July 9, 2007

Roth IRA – not a great gift for a 16-year-old?

Posted in Saving for College, The Financial Aid Process at 8:15 AM by Joe From Boston


Hi folks, I’m back from vacation and back to finding you the best news, articles and interesting stories about the world of financial aid. Here’s one that might surprise people!

The Chicago Tribune has a great article about starting people saving young – namely that a Roth IRA for a 16 year old isn’t a great option for everyone.

Roth can be expensive gift for 16-year-old

Published July 8, 2007

Q. My wife and I are thinking about opening a Roth IRA [individual retirement account] for our 16-year-old son. I’ve paid attention, as you have suggested that small savings early in life can turn into million-dollar nest eggs. Is there any reason why we shouldn’t open a Roth IRA for our son?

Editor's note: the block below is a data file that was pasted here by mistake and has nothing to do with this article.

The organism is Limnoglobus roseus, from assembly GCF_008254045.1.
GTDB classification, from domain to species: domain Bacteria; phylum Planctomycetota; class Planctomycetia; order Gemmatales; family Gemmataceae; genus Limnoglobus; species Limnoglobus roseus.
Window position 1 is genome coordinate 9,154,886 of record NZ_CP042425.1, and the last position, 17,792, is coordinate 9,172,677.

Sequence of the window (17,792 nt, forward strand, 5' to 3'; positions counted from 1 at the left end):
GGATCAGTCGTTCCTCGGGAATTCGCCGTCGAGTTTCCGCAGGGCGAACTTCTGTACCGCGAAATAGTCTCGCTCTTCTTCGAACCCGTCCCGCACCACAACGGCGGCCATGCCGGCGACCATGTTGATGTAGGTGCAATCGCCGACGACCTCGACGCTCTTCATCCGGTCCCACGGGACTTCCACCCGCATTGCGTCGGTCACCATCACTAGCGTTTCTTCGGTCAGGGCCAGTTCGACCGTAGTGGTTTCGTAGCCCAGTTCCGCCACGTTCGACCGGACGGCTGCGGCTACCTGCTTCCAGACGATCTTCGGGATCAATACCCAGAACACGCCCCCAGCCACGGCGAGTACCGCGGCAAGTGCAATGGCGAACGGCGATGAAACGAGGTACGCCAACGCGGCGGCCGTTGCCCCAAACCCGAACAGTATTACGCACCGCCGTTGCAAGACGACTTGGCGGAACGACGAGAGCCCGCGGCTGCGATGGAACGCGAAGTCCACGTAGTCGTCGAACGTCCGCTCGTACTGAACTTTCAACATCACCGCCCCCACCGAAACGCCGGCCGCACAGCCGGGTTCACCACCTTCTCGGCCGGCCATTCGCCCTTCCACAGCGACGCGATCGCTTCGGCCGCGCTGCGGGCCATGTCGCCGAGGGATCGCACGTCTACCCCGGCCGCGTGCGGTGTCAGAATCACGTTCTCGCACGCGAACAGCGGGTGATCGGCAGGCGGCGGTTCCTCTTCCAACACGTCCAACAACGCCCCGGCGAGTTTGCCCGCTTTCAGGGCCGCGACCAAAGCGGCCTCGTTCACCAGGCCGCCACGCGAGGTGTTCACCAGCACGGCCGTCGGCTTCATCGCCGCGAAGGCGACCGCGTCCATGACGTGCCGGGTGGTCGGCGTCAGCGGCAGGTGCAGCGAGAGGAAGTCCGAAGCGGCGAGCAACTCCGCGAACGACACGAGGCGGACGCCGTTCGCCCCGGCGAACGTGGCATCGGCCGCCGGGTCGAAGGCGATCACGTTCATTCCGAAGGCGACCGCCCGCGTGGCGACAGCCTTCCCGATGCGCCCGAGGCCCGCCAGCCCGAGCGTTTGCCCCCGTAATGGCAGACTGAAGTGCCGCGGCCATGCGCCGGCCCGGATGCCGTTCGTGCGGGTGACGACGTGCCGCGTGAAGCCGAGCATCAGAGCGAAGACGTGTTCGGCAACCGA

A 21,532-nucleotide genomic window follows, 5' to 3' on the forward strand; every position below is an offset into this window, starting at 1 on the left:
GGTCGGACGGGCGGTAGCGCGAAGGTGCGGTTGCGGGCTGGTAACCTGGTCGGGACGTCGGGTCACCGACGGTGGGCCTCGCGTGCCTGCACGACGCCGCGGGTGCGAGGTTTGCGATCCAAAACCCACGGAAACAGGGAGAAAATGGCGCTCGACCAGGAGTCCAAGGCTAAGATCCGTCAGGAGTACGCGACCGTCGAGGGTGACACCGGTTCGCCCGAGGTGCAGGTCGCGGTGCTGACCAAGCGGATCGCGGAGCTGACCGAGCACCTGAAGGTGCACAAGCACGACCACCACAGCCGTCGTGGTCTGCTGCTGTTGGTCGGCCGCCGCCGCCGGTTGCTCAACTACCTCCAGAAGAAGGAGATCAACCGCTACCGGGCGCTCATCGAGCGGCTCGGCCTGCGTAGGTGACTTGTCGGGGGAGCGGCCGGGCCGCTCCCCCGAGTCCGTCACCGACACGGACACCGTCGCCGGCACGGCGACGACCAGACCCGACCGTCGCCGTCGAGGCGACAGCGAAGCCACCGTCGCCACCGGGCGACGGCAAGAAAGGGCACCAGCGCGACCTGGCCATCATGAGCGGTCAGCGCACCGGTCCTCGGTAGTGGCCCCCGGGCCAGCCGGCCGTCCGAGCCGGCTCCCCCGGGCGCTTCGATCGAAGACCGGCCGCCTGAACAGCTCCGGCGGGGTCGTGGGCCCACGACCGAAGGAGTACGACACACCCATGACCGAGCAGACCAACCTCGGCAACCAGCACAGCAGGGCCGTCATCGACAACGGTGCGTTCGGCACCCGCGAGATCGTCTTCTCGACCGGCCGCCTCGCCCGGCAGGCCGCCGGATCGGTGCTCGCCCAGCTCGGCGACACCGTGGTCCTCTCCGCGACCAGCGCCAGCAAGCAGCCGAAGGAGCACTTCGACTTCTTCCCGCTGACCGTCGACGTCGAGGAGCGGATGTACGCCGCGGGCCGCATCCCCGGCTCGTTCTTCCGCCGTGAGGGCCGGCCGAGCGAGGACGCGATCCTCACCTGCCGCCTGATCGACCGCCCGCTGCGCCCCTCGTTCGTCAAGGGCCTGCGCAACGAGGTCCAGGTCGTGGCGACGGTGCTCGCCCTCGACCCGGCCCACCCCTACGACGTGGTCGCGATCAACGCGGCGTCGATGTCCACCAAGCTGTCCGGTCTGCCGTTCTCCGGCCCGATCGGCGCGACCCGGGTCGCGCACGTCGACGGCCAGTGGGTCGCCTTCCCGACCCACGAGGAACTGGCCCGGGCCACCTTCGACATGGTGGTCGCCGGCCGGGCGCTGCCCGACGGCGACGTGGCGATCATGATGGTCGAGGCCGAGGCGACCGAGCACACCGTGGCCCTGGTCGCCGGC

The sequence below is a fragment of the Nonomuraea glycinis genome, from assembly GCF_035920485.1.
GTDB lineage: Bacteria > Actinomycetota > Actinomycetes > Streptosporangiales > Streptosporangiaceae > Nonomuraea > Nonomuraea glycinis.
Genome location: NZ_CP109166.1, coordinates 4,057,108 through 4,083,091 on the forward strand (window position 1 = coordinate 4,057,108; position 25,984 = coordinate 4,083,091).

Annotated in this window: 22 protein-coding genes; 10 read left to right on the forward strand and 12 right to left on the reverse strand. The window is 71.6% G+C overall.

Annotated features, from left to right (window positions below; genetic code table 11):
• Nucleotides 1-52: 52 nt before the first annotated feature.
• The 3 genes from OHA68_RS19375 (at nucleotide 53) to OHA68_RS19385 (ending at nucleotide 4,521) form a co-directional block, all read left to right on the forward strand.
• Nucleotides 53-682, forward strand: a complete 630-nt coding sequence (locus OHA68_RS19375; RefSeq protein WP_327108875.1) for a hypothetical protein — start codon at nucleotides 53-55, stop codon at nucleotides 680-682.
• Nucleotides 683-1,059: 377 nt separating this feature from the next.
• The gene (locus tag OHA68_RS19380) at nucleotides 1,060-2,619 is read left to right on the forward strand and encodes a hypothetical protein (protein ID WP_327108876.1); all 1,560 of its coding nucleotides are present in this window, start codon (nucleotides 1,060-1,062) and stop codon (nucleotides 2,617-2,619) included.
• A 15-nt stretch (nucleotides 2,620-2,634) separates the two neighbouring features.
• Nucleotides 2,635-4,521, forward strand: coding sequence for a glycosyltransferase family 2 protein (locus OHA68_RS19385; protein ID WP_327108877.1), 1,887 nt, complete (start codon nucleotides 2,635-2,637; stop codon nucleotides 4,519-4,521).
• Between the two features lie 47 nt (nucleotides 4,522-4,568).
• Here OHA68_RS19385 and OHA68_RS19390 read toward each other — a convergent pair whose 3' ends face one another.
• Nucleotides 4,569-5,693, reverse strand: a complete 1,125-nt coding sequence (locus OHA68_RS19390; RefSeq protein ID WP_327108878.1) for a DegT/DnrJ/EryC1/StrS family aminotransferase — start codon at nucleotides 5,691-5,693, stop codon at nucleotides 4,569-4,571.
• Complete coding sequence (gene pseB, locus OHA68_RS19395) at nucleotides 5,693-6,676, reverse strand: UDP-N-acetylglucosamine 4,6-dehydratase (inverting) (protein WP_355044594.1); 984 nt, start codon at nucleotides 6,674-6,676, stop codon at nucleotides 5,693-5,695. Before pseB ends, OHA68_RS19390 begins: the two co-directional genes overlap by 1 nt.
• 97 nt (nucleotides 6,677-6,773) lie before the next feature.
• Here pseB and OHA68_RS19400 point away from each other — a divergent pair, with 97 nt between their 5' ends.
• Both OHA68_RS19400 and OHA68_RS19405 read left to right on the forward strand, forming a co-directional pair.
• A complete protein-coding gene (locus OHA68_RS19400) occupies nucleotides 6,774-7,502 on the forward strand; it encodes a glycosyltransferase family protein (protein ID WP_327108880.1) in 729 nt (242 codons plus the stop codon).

A. If you were considering giving your son a Roth IRA as a college graduation gift, it would be a no-brainer. I’d applaud your decision — maybe even nominate you for a “Parent of the Year” award, for providing your son a tremendous head start on his financial future.For a 16-year-old, the question is more complicated. That’s because college costs lie ahead, and your son’s investments could make college more expensive for your family than they need to be.

That’s unfortunate, because a Roth IRA truly could make a remarkable impact on a 16-year-old’s future.

Just remember: You cannot put more money into a Roth than your son earns. But if you were to open a Roth IRA and put $4,000 in a mutual fund that invests in the total stock market, your son would likely amass more than $500,000 by retirement if the stock market grows at the 10 percent annual average it has historically. That sum is based on a one-time $4,000 investment into a total stock market index fund, and adding nothing more over the years besides the money that your son earns on the original $4,000 investment.